Another Cautionary Tale

Years ago, more than I care to count, a high school history teacher asked for a show of hands of those who believed people were inherently good. She was dismayed that I chose not to raise my hand in response to her question. As a result, I was chastised for thinking bad of people.

Now, I don’t really believe people are, at their core, ruthless and corrupt. On the other hand, being somewhat of a skeptic in nature, I prefer to hesitate and learn more before trusting people unquestionably.

President Reagan’s comment, “trust, but verify,” applies much more appropriately than that long ago high school history teacher’s right-versus-wrong-with-no-shades-of-gray question.

OK, so what does this discussion have to do with coins?

Well, it seems, once again, someone trusted a coin seller on the internet (Craig’s List) only to receive a counterfeit coin in return for their payment.

This coin was a beauty – a 1901 New Orleans Morgan dollar graded MS-63 in a PCGS certified holder.

As a professional organization, PCGS offers a cert verification service on their web site for customers to research and verify PCGS slabbed coins. One simply enters the certification number from the slabbed coin, and the PCGS web site returns information about the coin. They provide general information about the coin’s characteristics including denomination, date, mintage and mint facility. Plus, they provide details about the coin such as the grade, the PCGS coin number and the estimated value of the coin. 

If there is a picture of the coin on the internet and the buyer used the PCGS web site to verify the coin, why did they still get bamboozled into buying a counterfeit coin?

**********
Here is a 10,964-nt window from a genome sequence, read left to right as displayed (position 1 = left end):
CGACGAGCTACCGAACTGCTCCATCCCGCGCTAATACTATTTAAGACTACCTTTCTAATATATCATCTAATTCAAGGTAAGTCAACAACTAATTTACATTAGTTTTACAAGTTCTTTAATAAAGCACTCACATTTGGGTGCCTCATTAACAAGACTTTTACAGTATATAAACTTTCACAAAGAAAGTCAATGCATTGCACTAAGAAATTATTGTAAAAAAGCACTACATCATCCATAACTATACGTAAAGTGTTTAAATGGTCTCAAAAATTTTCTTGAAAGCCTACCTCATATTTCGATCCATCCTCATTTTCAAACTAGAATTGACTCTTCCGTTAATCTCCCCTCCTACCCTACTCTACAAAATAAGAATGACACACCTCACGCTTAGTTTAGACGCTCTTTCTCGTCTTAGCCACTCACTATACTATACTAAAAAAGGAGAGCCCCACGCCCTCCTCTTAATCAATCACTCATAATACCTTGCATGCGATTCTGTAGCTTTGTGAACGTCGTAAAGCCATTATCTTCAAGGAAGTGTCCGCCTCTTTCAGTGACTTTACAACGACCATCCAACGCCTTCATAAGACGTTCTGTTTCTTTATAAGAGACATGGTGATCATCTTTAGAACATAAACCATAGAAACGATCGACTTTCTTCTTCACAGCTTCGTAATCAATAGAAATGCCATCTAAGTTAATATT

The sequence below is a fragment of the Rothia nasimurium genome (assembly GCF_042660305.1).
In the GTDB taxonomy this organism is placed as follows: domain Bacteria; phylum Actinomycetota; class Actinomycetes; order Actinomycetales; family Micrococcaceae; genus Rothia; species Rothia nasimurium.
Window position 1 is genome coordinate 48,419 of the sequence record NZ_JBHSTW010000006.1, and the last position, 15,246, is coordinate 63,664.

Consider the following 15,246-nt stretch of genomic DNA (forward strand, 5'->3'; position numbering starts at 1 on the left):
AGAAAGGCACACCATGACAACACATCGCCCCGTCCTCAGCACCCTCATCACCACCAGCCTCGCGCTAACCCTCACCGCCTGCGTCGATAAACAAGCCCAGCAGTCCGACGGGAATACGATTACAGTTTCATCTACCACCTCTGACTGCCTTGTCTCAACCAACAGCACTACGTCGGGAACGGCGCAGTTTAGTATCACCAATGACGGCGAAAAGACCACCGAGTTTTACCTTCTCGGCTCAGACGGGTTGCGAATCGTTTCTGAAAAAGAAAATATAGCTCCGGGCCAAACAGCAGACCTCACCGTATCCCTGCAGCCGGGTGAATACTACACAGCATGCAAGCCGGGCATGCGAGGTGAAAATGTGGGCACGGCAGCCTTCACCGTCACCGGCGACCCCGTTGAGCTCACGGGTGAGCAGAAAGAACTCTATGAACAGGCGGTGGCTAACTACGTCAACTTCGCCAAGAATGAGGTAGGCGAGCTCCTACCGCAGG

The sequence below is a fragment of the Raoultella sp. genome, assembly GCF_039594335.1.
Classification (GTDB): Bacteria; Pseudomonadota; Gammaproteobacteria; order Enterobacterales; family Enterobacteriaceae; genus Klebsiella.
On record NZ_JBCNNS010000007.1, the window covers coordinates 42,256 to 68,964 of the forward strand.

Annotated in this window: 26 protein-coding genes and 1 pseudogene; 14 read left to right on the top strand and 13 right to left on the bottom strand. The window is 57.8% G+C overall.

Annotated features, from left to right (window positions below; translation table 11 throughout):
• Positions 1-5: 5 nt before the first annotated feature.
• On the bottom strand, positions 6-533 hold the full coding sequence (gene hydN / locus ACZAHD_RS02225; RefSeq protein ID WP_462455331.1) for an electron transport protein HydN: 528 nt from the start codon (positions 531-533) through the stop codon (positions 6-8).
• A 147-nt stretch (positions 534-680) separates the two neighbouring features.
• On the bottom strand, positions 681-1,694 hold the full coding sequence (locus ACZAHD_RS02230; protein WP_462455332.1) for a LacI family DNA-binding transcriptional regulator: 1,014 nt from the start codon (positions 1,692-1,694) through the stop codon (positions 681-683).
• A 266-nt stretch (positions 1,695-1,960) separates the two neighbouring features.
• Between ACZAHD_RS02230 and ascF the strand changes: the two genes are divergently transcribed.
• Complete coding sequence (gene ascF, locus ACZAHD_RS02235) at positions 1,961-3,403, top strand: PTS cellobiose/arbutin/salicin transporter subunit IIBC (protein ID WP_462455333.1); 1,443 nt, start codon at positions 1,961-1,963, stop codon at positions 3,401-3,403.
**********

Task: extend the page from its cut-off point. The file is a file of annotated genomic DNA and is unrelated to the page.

Have you ever noticed that some criminals are very smart and go to great lengths to deceive people into buying counterfeits? Frequently criminals go to greater lengths than would be necessary in an honest undertaking.

In this case, the criminals purchased the real 1901-O coin that PCGS graded and placed in their protective slab with the PCGS identifying numbers, hologram and bar code certifying the coin. The criminals then duplicated their real 1901-O coin along with the PCGS holder and information. Their copies will be sold as many times as possible before the certifying numbers become identified as likely being a counterfeit coin in numismatic circles.

The 1901-O dollar is a nice coin but not terribly expensive. Therefore, people will get angry at receiving a counterfeit coin, but they will decide the time and cost to chase the criminals will be more than the money already lost on the counterfeit coin. Had the counterfeiters copied a much higher value coin, people would pursue the criminals more diligently.

When buying coins on the internet, choose to purchase from reputable dealers. Yes, we would like to think everyone is trustworthy and above reproach, but the internet makes it too easy for criminals and less-than-honest individuals to take advantage of unwary buyers.

As President Reagan cautioned, “Trust, but verify,” especially when parting with your hard earned money.